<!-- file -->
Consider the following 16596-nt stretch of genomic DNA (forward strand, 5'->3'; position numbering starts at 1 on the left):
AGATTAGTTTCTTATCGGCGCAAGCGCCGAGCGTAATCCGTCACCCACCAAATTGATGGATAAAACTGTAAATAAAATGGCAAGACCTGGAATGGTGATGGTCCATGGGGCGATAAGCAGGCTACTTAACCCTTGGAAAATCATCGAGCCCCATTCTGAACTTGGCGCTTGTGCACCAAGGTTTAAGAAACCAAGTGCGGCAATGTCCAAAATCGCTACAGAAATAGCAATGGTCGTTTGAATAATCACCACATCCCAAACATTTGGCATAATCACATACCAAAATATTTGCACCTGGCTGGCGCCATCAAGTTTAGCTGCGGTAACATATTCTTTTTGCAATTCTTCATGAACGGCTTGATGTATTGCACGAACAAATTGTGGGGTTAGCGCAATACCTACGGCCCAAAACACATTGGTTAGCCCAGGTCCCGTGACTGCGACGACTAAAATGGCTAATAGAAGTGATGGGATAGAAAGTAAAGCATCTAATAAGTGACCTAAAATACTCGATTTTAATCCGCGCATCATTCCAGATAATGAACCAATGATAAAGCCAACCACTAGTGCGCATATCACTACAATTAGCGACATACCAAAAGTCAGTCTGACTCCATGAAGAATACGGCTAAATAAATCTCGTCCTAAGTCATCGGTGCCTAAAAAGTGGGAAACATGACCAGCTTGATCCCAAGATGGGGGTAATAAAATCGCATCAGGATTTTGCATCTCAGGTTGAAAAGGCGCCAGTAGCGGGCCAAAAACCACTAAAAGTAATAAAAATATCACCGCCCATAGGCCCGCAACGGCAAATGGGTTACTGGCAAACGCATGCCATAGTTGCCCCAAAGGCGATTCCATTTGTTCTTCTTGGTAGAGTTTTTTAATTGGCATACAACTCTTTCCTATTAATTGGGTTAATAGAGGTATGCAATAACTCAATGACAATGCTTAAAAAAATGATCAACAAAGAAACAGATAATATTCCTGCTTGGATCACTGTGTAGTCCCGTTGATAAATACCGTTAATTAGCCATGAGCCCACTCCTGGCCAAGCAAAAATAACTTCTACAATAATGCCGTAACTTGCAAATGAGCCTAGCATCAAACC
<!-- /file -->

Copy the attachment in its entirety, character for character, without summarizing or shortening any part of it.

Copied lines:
Consider the following 16596-nt stretch of genomic DNA (forward strand, 5'->3'; position numbering starts at 1 on the left):
AGATTAGTTTCTTATCGGCGCAAGCGCCGAGCGTAATCCGTCACCCACCAAATTGATGGATAAAACTGTAAATAAAATGGCAAGACCTGGAATGGTGATGGTCCATGGGGCGATAAGCAGGCTACTTAACCCTTGGAAAATCATCGAGCCCCATTCTGAACTTGGCGCTTGTGCACCAAGGTTTAAGAAACCAAGTGCGGCAATGTCCAAAATCGCTACAGAAATAGCAATGGTCGTTTGAATAATCACCACATCCCAAACATTTGGCATAATCACATACCAAAATATTTGCACCTGGCTGGCGCCATCAAGTTTAGCTGCGGTAACATATTCTTTTTGCAATTCTTCATGAACGGCTTGATGTATTGCACGAACAAATTGTGGGGTTAGCGCAATACCTACGGCCCAAAACACATTGGTTAGCCCAGGTCCCGTGACTGCGACGACTAAAATGGCTAATAGAAGTGATGGGATAGAAAGTAAAGCATCTAATAAGTGACCTAAAATACTCGATTTTAATCCGCGCATCATTCCAGATAATGAACCAATGATAAAGCCAACCACTAGTGCGCATATCACTACAATTAGCGACATACCAAAAGTCAGTCTGACTCCATGAAGAATACGGCTAAATAAATCTCGTCCTAAGTCATCGGTGCCTAAAAAGTGGGAAACATGACCAGCTTGATCCCAAGATGGGGGTAATAAAATCGCATCAGGATTTTGCATCTCAGGTTGAAAAGGCGCCAGTAGCGGGCCAAAAACCACTAAAAGTAATAAAAATATCACCGCCCATAGGCCCGCAACGGCAAATGGGTTACTGGCAAACGCATGCCATAGTTGCCCCAAAGGCGATTCCATTTGTTCTTCTTGGTAGAGTTTTTTAATTGGCATACAACTCTTTCCTATTAATTGGGTTAATAGAGGTATGCAATAACTCAATGACAATGCTTAAAAAAATGATCAACAAAGAAACAGATAATATTCCTGCTTGGATCACTGTGTAGTCCCGTTGATAAATACCGTTAATTAGCCATGAGCCCACTCCTGGCCAAGCAAAAATAACTTCTACAATAATGCCGTAACTTGCAAATGAGCCTAGCATCAAACC